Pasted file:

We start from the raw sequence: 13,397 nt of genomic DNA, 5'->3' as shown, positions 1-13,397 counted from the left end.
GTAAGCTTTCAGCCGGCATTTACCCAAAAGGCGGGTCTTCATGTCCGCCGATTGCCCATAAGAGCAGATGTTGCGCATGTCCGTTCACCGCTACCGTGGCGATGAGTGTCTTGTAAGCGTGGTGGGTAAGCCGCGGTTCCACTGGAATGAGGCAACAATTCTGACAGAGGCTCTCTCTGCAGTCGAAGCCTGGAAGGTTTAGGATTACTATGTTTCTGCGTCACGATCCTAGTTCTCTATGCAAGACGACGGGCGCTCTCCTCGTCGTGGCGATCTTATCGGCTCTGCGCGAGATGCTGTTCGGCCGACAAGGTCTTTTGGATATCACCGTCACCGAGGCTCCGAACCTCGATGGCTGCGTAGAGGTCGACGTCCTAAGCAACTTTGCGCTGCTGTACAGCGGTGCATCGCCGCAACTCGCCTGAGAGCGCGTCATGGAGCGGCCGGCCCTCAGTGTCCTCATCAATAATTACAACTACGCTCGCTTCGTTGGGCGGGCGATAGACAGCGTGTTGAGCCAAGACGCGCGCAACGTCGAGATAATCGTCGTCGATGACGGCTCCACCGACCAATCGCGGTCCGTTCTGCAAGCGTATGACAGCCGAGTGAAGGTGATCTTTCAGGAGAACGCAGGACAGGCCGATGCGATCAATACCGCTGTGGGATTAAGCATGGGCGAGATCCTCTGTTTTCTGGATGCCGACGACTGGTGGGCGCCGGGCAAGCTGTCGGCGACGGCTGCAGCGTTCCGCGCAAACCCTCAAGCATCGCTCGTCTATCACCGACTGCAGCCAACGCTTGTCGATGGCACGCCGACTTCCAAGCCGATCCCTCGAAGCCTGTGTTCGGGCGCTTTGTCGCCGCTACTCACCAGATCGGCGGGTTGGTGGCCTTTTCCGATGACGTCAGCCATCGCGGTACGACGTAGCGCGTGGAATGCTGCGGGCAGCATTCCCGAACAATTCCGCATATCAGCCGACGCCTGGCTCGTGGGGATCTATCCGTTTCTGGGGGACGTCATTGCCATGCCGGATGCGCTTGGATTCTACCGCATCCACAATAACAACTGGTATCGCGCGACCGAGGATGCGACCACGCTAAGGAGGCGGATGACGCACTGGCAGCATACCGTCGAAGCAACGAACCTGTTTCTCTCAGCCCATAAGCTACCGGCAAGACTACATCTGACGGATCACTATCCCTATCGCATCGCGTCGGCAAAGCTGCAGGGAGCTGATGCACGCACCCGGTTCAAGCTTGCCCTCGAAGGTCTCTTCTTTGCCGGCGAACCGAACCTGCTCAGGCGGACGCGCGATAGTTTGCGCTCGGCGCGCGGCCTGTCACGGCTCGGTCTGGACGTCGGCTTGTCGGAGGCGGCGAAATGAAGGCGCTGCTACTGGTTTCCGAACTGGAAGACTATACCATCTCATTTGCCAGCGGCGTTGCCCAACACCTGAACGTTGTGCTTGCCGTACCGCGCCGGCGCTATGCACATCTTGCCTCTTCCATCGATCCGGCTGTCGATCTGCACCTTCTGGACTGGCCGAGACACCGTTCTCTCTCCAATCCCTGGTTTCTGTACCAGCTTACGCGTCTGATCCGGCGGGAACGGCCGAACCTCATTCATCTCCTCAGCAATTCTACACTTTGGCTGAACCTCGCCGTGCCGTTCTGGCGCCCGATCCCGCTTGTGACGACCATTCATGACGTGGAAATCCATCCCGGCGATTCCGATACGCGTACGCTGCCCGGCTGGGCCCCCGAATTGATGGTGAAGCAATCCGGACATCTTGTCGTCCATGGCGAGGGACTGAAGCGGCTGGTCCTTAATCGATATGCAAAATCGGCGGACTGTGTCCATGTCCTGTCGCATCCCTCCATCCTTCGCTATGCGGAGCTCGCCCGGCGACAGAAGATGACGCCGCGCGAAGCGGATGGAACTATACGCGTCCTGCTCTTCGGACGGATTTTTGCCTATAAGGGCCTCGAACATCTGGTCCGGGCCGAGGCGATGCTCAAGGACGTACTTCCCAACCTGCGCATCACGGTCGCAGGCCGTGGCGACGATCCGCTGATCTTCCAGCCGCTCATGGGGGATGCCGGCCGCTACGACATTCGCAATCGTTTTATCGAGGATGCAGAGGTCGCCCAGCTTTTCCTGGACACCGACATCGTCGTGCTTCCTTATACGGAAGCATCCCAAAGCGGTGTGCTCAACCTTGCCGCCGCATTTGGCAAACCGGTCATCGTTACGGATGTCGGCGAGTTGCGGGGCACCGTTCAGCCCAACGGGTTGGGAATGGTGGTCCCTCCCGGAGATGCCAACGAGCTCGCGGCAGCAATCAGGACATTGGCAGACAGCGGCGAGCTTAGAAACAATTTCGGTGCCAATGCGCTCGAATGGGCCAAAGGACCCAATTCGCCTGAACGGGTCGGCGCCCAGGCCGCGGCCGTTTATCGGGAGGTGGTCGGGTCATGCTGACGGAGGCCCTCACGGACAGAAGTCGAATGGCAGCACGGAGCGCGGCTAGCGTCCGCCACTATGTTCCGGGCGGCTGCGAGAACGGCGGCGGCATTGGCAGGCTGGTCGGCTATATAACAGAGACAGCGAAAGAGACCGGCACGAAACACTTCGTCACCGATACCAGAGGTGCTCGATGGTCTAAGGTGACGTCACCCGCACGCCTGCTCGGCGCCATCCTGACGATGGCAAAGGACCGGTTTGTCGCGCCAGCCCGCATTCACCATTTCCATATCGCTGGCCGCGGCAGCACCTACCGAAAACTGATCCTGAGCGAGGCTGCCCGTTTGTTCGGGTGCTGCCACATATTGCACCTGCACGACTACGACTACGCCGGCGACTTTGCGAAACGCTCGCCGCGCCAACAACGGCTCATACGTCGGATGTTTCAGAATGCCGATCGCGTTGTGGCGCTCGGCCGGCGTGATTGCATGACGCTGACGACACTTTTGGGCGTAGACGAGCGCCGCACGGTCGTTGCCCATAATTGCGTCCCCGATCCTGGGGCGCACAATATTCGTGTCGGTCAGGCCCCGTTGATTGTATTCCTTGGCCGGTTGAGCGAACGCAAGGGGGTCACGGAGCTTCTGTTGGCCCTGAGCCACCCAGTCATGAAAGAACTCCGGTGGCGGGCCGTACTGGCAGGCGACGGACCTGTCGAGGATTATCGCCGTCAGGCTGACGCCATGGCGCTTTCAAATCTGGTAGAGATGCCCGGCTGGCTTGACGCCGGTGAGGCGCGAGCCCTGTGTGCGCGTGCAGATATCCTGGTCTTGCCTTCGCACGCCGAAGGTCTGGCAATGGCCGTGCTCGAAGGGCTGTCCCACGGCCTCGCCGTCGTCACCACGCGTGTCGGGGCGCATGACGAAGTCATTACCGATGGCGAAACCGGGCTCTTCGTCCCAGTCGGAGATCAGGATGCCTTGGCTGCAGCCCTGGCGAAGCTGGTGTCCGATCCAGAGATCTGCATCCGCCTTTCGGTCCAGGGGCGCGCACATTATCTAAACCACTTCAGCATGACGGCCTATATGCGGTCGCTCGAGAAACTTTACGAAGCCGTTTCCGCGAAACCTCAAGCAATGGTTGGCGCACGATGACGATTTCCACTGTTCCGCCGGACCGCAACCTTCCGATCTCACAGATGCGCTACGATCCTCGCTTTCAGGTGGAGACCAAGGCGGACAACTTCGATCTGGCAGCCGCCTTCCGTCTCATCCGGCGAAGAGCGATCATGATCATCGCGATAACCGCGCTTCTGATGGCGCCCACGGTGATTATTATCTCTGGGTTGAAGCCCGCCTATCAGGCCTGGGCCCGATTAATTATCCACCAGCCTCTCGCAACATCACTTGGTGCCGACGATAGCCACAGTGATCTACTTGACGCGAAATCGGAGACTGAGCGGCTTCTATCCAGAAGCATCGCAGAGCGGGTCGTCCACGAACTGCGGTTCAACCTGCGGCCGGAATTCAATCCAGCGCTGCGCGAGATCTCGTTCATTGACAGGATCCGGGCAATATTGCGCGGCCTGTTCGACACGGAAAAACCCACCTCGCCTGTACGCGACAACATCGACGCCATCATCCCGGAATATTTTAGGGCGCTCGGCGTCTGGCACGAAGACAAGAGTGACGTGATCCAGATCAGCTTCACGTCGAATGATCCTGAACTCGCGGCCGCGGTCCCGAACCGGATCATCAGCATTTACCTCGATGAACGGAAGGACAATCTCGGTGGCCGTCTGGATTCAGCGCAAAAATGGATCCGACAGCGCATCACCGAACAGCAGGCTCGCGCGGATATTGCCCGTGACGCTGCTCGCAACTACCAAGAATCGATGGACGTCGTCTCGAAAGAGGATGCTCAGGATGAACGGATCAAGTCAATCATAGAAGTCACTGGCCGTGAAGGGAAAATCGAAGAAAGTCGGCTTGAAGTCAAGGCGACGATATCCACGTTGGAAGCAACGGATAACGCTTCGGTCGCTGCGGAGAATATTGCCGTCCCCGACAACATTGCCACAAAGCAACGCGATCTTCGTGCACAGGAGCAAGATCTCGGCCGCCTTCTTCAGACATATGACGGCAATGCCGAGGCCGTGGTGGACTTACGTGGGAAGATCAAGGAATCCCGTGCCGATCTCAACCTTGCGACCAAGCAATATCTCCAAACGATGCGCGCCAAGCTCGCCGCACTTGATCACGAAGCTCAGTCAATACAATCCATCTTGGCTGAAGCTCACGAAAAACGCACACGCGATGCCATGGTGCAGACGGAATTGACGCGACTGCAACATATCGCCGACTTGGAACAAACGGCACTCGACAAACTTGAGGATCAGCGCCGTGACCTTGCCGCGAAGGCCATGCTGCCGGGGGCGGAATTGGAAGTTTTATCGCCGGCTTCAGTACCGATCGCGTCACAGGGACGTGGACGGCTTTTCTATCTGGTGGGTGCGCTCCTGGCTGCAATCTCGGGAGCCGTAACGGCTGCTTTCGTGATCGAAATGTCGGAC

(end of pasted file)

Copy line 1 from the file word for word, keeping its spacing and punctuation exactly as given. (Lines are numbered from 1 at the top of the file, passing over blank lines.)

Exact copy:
We start from the raw sequence: 13,397 nt of genomic DNA, 5'->3' as shown, positions 1-13,397 counted from the left end.